I recalled this story as I looked at a statement for Sheikh Yousef al-Qaradawi – who I think should maintain his prestige by quitting politics. In the statement, Qaradawi rejected the planned military campaign against the Islamic State of Iraq and Syria. He said: “I totally disagree with the Islamic State of Iraq and Syria’s ideology and methods but I will never accept that the party to fight them be the United States.” He justified his stance saying that America “is not motivated (to act) by Islamic values but by its own interests (which it seeks to serve) even if blood is shed.”

It is much the same stance as that held by the Somali leader I met in 1992. This opinion, however, is not exclusive to Qaradawi as the Muslim Brotherhood in Jordan and Egypt agree with him. What’s even more surprising is that Syria’s Muslim Brotherhood – which is also in dire need of foreign intervention to topple the Assad regime - have announced that they reject foreign intervention in their country and said they prefer to lift the ban on importing arms to Syrian rebels capable of toppling the regime on their own!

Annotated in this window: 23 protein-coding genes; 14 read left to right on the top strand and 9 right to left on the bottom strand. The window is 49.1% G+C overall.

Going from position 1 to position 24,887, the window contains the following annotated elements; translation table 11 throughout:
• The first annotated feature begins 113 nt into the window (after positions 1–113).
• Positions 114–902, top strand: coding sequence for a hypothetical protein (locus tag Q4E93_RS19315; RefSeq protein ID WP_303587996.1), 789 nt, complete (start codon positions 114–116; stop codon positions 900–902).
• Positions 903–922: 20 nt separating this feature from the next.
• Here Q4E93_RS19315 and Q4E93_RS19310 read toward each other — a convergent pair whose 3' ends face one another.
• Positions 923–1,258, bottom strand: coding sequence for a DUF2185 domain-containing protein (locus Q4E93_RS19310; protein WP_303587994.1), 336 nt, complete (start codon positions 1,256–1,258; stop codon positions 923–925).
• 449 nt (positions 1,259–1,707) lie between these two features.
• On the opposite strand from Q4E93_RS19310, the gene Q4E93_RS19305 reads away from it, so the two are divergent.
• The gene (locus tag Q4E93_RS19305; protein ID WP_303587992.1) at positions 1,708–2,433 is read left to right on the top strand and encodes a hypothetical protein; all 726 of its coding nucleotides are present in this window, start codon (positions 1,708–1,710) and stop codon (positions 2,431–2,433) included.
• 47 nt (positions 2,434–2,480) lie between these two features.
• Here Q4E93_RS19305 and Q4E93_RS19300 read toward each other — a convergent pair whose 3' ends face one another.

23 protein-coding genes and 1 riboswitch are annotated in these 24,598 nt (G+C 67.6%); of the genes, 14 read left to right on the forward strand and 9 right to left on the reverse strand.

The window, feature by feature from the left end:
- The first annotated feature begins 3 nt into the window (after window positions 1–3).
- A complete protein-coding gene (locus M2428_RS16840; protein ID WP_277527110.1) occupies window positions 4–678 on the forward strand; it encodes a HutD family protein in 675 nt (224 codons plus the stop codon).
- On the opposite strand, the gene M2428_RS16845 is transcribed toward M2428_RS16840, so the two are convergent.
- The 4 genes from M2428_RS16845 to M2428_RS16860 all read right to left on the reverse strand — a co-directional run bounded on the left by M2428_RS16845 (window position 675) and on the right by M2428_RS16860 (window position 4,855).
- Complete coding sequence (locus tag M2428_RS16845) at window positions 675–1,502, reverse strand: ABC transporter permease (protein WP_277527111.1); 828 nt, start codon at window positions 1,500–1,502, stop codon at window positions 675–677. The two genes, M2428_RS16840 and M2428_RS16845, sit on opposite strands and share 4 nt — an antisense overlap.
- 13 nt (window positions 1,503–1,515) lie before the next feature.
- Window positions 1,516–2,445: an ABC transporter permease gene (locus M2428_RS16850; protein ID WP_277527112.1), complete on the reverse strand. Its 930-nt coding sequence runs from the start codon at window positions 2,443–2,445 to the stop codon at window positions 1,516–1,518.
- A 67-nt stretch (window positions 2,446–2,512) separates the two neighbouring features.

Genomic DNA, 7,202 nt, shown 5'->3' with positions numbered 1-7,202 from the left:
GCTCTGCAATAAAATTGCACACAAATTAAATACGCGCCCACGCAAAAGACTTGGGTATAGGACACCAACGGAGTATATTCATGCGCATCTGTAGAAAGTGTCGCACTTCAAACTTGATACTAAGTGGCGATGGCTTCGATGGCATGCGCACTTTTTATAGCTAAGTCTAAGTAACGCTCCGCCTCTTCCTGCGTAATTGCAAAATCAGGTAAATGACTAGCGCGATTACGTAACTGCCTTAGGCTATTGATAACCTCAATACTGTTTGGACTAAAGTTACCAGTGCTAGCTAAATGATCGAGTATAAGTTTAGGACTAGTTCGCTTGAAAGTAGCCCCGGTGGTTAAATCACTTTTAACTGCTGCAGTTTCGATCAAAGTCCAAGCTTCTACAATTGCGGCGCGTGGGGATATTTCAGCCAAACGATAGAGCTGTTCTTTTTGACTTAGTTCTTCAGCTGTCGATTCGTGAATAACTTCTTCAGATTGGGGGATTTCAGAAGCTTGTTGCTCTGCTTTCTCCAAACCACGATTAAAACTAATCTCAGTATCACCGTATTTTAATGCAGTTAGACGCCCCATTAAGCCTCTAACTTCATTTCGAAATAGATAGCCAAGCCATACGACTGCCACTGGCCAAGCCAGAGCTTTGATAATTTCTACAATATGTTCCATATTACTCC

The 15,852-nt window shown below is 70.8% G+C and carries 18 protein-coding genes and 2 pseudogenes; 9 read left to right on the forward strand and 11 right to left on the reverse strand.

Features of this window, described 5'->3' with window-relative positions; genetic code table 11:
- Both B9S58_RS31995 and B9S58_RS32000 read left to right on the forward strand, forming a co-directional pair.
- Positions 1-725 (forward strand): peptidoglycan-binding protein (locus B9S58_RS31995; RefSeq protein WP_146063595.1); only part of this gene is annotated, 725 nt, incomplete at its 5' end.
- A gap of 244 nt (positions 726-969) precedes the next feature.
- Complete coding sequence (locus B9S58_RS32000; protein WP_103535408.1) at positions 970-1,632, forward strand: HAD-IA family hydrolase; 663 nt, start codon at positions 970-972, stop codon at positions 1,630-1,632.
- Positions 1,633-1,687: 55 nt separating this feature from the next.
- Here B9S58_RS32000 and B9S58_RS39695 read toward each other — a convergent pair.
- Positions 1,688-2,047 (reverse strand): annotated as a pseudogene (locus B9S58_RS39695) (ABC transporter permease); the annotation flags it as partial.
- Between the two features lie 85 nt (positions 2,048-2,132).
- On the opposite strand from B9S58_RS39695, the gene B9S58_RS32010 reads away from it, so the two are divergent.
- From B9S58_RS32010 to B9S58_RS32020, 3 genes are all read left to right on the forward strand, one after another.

Jordan’s Brotherhood addressed an additional fear in their statement, which is no less eloquent and enthusiastic than other similar statements. They said intervention is an attempt to sew new divisions in the Middle East and murder its people. It’s as if the Middle East is not currently being divided by its own people who are killing one another! The statement by Egypt’s Brotherhood implies that there is a bigger conspiracy that goes beyond the war on ISIS. To back its allegations, the Muslim Brotherhood said the West raised the slogan of fighting terrorism as an excuse to attack the Islamic world, tear it apart and occupy its countries. It also referred to America’s injustice against the natives and its usage of the nuclear bomb against Japan. It went on and on with its usual rhetoric which is more suited to an enthusiastic beginner journalist and not a political party which once made it to power and dealt with the U.S. on both the official and unofficial levels. This pattern of political intellect and analysis makes the Brotherhood stumble; however they keep resorting to this intellect as if they’ve learnt nothing from their past experiences. Why so? It is because it’s a rhetoric that aims to gain applause and chants of “Allahu Akbar.” Thus, it is not a rhetoric of policies which requires action on the ground.